At a time of steady inflation across the country and increasing fares, a new security charge for airline passengers in Canada is sparking concerns of even higher resulting airfares.
As part of a move to strengthen airport security, Ottawa in March slipped a nearly 33% hike in the Air Travellers Security Charge into the Liberal government budget. Although the new fees only kick in next May, airlines are already apprehensive about higher prices for flights in Canada.
Writing on his Linked In page, Nick Careen, Senior Vice President Operations, Safety and Security at the International Air Transport Association (IATA), said the charges are mind-blowing.
“In less than 12 months, the already most expensive security charge in the world will increase by almost 33%. How Canadians can sit back and accept this is mind boggling.”
Federal documents state that the ATSC will rise by 32.85% starting May 1, 2024. The charges will increase as follows: $9.94 for a one-way domestic flight (from $7.48), $19.87 for a round trip domestic flight (from $14.96), $16.89 for a transborder flight (from $12.71), and $34.42 for an international flight (from $25.91).
“It is incredibly disappointing to see yet another rate hike imposed on travellers in this country,” said Duncan Bureau, the Chief Commercial Officer at Canada Jetlines and a long-time Canadian aviation executive. “Rate increases of 33% are offensive, and consumers need to understand that these costs are not driven by the airlines, that these are imposed by the federal government.”
Bureau said Ottawa “is very quick to increase costs on airlines with poorly thought-out passenger rights legislation, while taking no accountability for their part in aging airport infrastructure, lack of resources for CATSA or NAV Canada, and for bureaucratic and cumbersome airport management structures. The lack of transparency of where these funds actually go is another issue that should concern every traveller.”
Open Jaw retail analyst, Rocky Racco, owner & CEO at TTI Travel, said that for years he’s held the position that Canadian travellers are treated like “tax mules.”
“Adding additional taxes and surcharges to the cost of an airline ticket is nothing new and continues to serve various third parties to the detriment of the travelling public and travel agency community,” he said.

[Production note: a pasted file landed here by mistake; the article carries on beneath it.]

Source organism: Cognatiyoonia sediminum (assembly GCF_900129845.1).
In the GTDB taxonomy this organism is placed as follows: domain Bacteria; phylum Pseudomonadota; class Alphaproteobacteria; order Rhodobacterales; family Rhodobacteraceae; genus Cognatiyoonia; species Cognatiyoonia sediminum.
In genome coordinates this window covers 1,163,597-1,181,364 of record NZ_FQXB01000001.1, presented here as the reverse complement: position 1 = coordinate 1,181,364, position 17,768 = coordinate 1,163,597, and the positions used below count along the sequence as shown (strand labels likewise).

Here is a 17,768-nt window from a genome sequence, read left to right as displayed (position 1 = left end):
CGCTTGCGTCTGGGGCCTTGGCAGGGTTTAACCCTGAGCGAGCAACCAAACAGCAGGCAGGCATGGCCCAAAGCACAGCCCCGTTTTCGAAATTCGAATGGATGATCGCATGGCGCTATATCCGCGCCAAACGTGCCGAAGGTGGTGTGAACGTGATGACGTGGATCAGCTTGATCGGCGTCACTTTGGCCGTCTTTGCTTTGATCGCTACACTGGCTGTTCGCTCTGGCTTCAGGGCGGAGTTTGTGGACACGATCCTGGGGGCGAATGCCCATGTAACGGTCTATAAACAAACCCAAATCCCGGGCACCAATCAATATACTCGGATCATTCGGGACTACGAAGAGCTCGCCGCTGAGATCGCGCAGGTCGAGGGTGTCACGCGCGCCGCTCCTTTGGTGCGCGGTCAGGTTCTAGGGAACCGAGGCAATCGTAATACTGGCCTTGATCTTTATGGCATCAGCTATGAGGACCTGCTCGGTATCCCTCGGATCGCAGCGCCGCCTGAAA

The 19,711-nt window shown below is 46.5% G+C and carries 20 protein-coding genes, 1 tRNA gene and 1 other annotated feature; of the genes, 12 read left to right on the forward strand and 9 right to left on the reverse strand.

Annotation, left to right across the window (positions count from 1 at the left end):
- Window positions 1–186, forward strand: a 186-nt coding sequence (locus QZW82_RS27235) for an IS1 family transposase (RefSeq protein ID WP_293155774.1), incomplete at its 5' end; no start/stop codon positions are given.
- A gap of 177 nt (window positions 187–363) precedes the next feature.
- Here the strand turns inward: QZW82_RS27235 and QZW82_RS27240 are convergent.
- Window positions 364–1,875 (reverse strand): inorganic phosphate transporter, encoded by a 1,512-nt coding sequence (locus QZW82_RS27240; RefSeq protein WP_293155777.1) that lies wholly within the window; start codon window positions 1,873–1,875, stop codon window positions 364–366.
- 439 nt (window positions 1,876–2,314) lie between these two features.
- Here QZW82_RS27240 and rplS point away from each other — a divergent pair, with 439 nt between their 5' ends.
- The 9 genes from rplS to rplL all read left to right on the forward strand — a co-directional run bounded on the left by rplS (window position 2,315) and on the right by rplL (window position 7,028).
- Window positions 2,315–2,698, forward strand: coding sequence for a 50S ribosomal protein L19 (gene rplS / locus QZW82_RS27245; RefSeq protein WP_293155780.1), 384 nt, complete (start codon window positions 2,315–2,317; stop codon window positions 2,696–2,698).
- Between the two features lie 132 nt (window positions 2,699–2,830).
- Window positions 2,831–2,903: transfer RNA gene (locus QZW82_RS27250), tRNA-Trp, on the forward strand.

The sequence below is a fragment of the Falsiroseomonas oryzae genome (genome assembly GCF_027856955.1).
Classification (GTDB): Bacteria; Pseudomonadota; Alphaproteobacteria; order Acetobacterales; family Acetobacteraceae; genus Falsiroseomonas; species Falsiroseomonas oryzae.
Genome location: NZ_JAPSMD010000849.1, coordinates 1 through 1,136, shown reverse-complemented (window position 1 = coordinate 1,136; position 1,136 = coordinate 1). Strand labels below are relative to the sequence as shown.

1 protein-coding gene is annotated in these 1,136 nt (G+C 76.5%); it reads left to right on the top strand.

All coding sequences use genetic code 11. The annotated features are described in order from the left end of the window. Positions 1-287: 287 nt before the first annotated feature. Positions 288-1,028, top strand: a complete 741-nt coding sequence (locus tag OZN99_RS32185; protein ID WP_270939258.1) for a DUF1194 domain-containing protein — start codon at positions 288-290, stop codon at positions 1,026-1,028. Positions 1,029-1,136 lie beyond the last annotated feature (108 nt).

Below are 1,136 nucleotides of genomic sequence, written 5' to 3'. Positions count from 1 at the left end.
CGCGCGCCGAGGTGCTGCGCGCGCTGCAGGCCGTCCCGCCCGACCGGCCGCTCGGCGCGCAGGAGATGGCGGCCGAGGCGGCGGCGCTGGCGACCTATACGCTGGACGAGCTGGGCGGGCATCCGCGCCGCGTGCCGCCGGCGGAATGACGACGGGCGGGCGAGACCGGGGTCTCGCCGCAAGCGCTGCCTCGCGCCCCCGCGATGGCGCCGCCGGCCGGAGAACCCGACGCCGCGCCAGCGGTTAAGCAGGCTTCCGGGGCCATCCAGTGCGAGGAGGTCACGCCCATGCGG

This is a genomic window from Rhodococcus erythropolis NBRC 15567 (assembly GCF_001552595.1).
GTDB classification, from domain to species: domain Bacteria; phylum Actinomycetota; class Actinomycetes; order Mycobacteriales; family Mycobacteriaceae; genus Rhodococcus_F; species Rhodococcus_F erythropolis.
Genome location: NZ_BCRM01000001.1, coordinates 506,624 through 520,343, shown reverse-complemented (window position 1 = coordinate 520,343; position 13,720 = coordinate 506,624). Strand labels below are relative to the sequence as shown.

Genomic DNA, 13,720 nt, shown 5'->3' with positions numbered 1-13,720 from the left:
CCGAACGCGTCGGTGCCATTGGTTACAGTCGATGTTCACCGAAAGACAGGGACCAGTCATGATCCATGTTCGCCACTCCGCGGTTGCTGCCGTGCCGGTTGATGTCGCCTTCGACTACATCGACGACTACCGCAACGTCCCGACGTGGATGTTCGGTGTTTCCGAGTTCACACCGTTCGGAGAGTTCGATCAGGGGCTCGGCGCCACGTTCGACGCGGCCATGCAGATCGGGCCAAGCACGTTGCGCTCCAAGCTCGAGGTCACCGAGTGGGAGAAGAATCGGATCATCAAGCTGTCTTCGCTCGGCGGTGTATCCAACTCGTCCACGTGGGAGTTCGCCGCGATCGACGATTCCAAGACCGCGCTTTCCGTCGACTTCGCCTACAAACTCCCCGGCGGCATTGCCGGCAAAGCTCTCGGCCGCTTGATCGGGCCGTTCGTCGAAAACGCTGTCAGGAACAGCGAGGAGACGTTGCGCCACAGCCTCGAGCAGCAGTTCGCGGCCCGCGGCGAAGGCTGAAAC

“What’s even crazier is that the overall cost of a ticket over the past 40 years hasn’t gone up compared to the cost of living and inflation. Back then, a ticket to Europe was in the range of $1,000, but the International Tax included in the fare was only $40. So, I guess that’s why the consumer isn’t fully outraged.
“However, the travel agency community gets paid on the base fare, which is in many cases half the cost, so once again we are caught between a rock and a hard place. And there’s no one to listen to our side of the story.”
In a post on his Linked In Page, Harry Grewal, Director Airport Infrastructure & Customer Experience at IATA, said a family of four will have to pay roughly $140 to take an international vacation.
“It's robbery considering the level of performance and service one experiences,” he said.
Reached at an IATA conference in Istanbul, National Airlines Council of Canada President and CEO Jeff Morrison told Open Jaw that high taxes and fees imposed on Canadian airlines and travellers “create a disadvantage for Canada’s aviation industry versus other jurisdictions, impacting connectivity, competitiveness, and the cost of travel.
“The increase to the Air Travellers Security Charge is yet another fee increase that will make travel less affordable for Canadians,” he said. “NACC continues to call on the Government of Canada to work with airlines and the aviation ecosystem to make the Canadian air travel system more competitive by undertaking a full review of all fees and service charges.”
When the fee hike was announced, Morrison said the extra charge could put Canadian airlines at a competitive disadvantage with their international rivals.
"Over the past several months we've seen this almost kind of drip, drip, drip effect of a long list of fees and charges that are getting increased," he said.
Writing on Linked In, Fred Lazar, Board Advisor, Air North, said the security fee is a hidden tax that most Canadians don’t even know exists.
“Airport security is part if overall national security and should have been funded by general tax revenues from the outset.
When the increased fees were announced in late March of this year, the CBC noted that the security charge was first implemented in 2002 after the Sept. 11 attacks. The network said the fee didn’t go up again until 2010, when the cost jumped by more than 52%.
The Liberal government said at the time that it has earmarked an extra $1.8 billion over the next five years for the Canadian Air Transport Security Authority (CATSA) to "maintain and increase its level of service" in airport screening and overall security.
But it said those improvements had to be paid for, which is why the Air Travellers Security Charge was set for an increase.
The CBC said Prime Minister Justin Trudeau defended the fee hike.
"There need to be investments to improve the experience of air travellers," Trudeau said. "But we feel it's only fair that those Canadians who are travelling are shouldering a little bit more of that burden, because the alternative would be all Canadians would be contributing with their tax dollars."